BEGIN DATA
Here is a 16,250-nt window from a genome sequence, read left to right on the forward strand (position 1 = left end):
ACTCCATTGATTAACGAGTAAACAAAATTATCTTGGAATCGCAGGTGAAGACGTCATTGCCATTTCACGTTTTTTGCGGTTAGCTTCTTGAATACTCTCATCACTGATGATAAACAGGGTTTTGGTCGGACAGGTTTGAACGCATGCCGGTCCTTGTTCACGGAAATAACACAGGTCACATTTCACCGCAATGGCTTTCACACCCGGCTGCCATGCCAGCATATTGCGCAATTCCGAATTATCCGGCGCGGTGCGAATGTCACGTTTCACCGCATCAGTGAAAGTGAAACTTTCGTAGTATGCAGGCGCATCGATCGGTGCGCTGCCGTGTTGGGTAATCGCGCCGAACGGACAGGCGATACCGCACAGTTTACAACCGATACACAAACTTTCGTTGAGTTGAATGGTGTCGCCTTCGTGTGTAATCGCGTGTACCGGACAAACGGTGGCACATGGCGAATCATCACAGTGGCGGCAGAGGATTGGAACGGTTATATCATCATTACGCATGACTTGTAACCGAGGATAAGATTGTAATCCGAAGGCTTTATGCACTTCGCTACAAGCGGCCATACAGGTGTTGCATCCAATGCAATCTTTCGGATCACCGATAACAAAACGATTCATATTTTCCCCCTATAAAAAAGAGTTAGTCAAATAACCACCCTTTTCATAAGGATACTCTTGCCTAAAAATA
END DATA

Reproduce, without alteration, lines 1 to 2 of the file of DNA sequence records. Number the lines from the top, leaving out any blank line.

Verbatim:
Here is a 16,250-nt window from a genome sequence, read left to right on the forward strand (position 1 = left end):
ACTCCATTGATTAACGAGTAAACAAAATTATCTTGGAATCGCAGGTGAAGACGTCATTGCCATTTCACGTTTTTTGCGGTTAGCTTCTTGAATACTCTCATCACTGATGATAAACAGGGTTTTGGTCGGACAGGTTTGAACGCATGCCGGTCCTTGTTCACGGAAATAACACAGGTCACATTTCACCGCAATGGCTTTCACACCCGGCTGCCATGCCAGCATATTGCGCAATTCCGAATTATCCGGCGCGGTGCGAATGTCACGTTTCACCGCATCAGTGAAAGTGAAACTTTCGTAGTATGCAGGCGCATCGATCGGTGCGCTGCCGTGTTGGGTAATCGCGCCGAACGGACAGGCGATACCGCACAGTTTACAACCGATACACAAACTTTCGTTGAGTTGAATGGTGTCGCCTTCGTGTGTAATCGCGTGTACCGGACAAACGGTGGCACATGGCGAATCATCACAGTGGCGGCAGAGGATTGGAACGGTTATATCATCATTACGCATGACTTGTAACCGAGGATAAGATTGTAATCCGAAGGCTTTATGCACTTCGCTACAAGCGGCCATACAGGTGTTGCATCCAATGCAATCTTTCGGATCACCGATAACAAAACGATTCATATTTTCCCCCTATAAAAAAGAGTTAGTCAAATAACCACCCTTTTCATAAGGATACTCTTGCCTAAAAATA